A D.C. District Court just sewed up an EPA loophole
It’s Thursday, July 19, and a D.C. District Court just sewed up an EPA loophole.
You may have heard that, after a bazillion scandals, Scott Pruitt is no longer the administrator of the Environmental Protection Agency. However, on his very last day, the beleaguered cabinet official handed industry one last win. With the help of a loophole, he decided not to enforce existing EPA standards for “super-polluting” trucks. EPA’s acting head Andrew Wheeler then decided to preserve Pruitt’s decision when he took office.
But a D.C. appeals court ruled to suspend that move yesterday, blocking Pruitt’s attempt to deliver a parting suckerpunch to the environment. The Environmental Defense Fund, the Center for Biological Diversity, and the Sierra Club filed the motion to suspend, and plan to present a case to the court to reverse the EPA’s decision entirely.
The trucks in question, called gliders, are considered super-polluting because they’re made by putting old diesel engines into brand new freight truck chassis. Putting old engines in new trucks means gliders are roughly 25 percent cheaper than cleaner, modern trucks.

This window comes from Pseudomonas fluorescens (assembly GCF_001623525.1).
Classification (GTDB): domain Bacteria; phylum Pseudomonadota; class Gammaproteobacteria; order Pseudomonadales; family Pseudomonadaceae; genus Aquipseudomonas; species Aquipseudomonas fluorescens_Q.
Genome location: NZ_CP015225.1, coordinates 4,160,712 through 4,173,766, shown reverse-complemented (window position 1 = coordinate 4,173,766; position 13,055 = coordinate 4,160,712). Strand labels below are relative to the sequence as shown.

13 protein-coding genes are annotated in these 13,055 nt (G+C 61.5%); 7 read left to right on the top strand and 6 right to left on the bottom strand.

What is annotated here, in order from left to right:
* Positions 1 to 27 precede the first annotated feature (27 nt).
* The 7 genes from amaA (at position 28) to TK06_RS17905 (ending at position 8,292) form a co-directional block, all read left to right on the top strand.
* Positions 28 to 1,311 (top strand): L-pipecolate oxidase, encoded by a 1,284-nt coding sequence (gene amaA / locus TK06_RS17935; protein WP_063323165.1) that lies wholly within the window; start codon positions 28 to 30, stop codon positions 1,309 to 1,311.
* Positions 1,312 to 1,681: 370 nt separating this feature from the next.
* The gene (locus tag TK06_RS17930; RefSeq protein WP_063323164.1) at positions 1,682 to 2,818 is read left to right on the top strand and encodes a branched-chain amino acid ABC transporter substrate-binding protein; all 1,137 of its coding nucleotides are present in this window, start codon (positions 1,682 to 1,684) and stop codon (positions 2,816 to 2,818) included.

What’s the real cost of cheaper gliders? EPA testing found that they emit 450 times more particulate pollution than their modern counterparts. And an an analysis from the EDF found that Pruitt’s decision could lead to 1,700 premature deaths.
If environmental groups have their way, gliders will be a thing of the past before Pruitt’s multiple ethics investigations are resolved.
Looks like a national price on pollution isn’t happening soon. In a resolution passed today, the House of Representatives denounced a carbon fee, saying it would be bad for the economy. The result doesn’t portend well for a Republican-backed carbon tax expected to be introduced next week by Carlos Curbelo, a House Republican and 2017 Grist 50 member.
When it comes to lobbying, the fossil fuel industry is outspending environmentalists big time — by a factor of 10. A new report from a Drexel University sociology professor found that more than $2 billion was spent lobbying Congress on climate legislation between 2000 and 2016. But funds supporting fossil fuel interests drowned out cash from environmental groups and renewable energy boosters.
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